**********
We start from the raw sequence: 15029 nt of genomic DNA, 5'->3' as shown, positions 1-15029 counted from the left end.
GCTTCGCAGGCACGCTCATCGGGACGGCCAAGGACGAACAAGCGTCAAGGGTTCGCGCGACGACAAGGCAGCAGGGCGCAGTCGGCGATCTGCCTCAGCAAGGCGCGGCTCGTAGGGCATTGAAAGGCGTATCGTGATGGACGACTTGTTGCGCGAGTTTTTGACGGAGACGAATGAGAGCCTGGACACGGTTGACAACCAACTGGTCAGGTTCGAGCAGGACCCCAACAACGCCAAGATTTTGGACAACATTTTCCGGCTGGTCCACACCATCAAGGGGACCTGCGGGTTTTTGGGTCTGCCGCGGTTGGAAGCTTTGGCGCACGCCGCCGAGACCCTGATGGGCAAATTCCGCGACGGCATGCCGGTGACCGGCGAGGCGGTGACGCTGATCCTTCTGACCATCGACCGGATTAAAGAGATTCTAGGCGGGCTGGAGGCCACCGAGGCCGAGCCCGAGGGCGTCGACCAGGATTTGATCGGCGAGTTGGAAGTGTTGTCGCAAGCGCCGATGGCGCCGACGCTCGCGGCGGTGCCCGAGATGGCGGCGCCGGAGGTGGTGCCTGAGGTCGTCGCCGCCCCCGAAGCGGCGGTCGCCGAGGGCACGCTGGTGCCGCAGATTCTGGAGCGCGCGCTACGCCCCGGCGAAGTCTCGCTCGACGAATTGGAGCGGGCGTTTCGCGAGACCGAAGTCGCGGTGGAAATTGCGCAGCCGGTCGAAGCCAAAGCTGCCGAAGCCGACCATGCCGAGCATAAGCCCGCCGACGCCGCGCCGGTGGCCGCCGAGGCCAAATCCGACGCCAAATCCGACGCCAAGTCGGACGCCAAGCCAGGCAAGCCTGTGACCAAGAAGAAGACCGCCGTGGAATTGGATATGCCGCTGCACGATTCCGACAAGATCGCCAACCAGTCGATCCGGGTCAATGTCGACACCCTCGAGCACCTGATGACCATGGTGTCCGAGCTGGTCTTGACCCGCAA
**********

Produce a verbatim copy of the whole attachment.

We start from the raw sequence: 15029 nt of genomic DNA, 5'->3' as shown, positions 1-15029 counted from the left end.
GCTTCGCAGGCACGCTCATCGGGACGGCCAAGGACGAACAAGCGTCAAGGGTTCGCGCGACGACAAGGCAGCAGGGCGCAGTCGGCGATCTGCCTCAGCAAGGCGCGGCTCGTAGGGCATTGAAAGGCGTATCGTGATGGACGACTTGTTGCGCGAGTTTTTGACGGAGACGAATGAGAGCCTGGACACGGTTGACAACCAACTGGTCAGGTTCGAGCAGGACCCCAACAACGCCAAGATTTTGGACAACATTTTCCGGCTGGTCCACACCATCAAGGGGACCTGCGGGTTTTTGGGTCTGCCGCGGTTGGAAGCTTTGGCGCACGCCGCCGAGACCCTGATGGGCAAATTCCGCGACGGCATGCCGGTGACCGGCGAGGCGGTGACGCTGATCCTTCTGACCATCGACCGGATTAAAGAGATTCTAGGCGGGCTGGAGGCCACCGAGGCCGAGCCCGAGGGCGTCGACCAGGATTTGATCGGCGAGTTGGAAGTGTTGTCGCAAGCGCCGATGGCGCCGACGCTCGCGGCGGTGCCCGAGATGGCGGCGCCGGAGGTGGTGCCTGAGGTCGTCGCCGCCCCCGAAGCGGCGGTCGCCGAGGGCACGCTGGTGCCGCAGATTCTGGAGCGCGCGCTACGCCCCGGCGAAGTCTCGCTCGACGAATTGGAGCGGGCGTTTCGCGAGACCGAAGTCGCGGTGGAAATTGCGCAGCCGGTCGAAGCCAAAGCTGCCGAAGCCGACCATGCCGAGCATAAGCCCGCCGACGCCGCGCCGGTGGCCGCCGAGGCCAAATCCGACGCCAAATCCGACGCCAAGTCGGACGCCAAGCCAGGCAAGCCTGTGACCAAGAAGAAGACCGCCGTGGAATTGGATATGCCGCTGCACGATTCCGACAAGATCGCCAACCAGTCGATCCGGGTCAATGTCGACACCCTCGAGCACCTGATGACCATGGTGTCCGAGCTGGTCTTGACCCGCAA